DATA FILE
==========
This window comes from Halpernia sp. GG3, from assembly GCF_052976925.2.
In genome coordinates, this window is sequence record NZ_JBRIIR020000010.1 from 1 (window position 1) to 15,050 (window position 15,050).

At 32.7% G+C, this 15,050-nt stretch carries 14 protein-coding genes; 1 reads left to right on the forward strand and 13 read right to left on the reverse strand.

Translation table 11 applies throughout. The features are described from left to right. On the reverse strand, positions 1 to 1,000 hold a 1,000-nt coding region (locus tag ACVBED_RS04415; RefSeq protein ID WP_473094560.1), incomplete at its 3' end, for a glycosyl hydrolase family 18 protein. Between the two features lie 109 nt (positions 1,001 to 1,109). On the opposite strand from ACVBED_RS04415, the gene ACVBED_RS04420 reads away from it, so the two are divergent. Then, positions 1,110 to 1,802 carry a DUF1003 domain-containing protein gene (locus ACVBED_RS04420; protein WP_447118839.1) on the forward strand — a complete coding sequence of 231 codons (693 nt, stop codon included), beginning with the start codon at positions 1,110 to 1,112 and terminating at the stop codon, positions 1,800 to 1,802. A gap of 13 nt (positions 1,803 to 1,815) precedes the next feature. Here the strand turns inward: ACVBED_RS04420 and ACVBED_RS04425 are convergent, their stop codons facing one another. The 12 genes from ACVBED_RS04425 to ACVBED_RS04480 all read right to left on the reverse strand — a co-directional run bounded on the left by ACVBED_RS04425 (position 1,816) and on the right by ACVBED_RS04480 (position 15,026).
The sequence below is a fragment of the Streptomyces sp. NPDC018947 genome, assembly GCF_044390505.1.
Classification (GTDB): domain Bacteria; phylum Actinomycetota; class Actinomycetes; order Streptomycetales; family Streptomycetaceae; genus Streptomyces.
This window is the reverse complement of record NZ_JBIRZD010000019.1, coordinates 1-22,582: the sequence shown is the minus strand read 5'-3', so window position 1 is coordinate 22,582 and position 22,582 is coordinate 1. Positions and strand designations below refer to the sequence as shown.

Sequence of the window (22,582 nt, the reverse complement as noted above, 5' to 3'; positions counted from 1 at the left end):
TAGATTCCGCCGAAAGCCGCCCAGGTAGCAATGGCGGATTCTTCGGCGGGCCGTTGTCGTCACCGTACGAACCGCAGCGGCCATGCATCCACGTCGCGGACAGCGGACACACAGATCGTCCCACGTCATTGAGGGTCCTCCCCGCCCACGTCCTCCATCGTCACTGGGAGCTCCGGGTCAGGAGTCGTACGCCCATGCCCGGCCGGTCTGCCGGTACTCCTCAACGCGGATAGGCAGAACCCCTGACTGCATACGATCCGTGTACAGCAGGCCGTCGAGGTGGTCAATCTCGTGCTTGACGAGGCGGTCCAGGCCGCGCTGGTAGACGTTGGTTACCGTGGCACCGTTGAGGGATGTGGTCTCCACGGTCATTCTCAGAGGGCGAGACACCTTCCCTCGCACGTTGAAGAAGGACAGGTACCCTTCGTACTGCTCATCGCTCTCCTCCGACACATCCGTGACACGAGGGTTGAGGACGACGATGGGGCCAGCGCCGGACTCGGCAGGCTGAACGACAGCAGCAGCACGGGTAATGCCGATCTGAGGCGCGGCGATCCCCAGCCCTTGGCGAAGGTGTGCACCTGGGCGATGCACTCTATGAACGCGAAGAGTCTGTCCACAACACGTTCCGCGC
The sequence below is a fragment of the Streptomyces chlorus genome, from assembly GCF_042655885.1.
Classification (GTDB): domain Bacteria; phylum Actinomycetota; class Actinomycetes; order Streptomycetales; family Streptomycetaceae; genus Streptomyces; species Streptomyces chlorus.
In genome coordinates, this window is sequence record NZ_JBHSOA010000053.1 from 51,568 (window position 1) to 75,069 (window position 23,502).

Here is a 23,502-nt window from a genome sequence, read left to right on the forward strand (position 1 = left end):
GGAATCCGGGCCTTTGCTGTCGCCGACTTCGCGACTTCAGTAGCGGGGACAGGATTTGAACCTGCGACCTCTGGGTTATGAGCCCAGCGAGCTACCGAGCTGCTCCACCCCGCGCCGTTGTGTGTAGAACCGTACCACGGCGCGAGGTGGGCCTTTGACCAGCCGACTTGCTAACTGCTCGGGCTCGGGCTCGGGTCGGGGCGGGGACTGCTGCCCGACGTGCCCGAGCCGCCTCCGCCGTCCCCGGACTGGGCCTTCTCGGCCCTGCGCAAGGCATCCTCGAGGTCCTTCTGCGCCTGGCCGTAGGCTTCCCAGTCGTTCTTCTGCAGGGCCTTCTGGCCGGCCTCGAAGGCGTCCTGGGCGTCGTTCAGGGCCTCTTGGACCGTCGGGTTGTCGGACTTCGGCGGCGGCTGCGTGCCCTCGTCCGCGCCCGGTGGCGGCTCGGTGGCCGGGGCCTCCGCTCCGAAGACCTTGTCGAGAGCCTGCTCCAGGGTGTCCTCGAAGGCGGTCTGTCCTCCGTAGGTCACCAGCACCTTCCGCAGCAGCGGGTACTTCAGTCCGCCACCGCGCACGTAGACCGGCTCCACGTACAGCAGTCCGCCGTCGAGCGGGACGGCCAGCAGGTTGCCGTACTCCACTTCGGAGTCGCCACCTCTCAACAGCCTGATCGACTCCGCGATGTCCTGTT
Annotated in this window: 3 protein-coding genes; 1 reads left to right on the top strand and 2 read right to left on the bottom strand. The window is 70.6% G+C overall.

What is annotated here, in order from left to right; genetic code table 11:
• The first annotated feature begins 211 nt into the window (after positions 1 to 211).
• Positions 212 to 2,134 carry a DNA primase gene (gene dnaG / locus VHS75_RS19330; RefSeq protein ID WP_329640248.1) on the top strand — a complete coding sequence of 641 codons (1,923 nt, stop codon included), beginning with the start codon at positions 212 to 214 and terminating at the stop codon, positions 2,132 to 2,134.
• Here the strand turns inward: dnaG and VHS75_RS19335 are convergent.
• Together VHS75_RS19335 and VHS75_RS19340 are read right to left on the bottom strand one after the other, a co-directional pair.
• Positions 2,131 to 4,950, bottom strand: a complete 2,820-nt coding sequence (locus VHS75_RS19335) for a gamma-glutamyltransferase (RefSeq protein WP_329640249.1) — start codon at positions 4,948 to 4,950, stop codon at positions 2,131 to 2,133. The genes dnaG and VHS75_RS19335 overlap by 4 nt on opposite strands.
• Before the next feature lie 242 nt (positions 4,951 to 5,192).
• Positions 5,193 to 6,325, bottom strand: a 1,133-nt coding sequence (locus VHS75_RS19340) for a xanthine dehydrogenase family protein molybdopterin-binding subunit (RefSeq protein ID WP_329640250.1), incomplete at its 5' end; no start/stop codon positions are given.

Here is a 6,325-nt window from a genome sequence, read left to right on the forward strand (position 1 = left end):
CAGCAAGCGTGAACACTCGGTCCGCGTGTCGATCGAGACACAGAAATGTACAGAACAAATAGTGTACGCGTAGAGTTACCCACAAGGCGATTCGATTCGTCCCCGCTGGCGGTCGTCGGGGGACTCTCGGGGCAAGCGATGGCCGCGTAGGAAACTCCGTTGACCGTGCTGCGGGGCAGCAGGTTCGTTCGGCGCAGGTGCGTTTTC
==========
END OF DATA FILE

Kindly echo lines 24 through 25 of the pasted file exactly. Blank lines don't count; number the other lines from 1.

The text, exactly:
Here is a 6,325-nt window from a genome sequence, read left to right on the forward strand (position 1 = left end):
CAGCAAGCGTGAACACTCGGTCCGCGTGTCGATCGAGACACAGAAATGTACAGAACAAATAGTGTACGCGTAGAGTTACCCACAAGGCGATTCGATTCGTCCCCGCTGGCGGTCGTCGGGGGACTCTCGGGGCAAGCGATGGCCGCGTAGGAAACTCCGTTGACCGTGCTGCGGGGCAGCAGGTTCGTTCGGCGCAGGTGCGTTTTC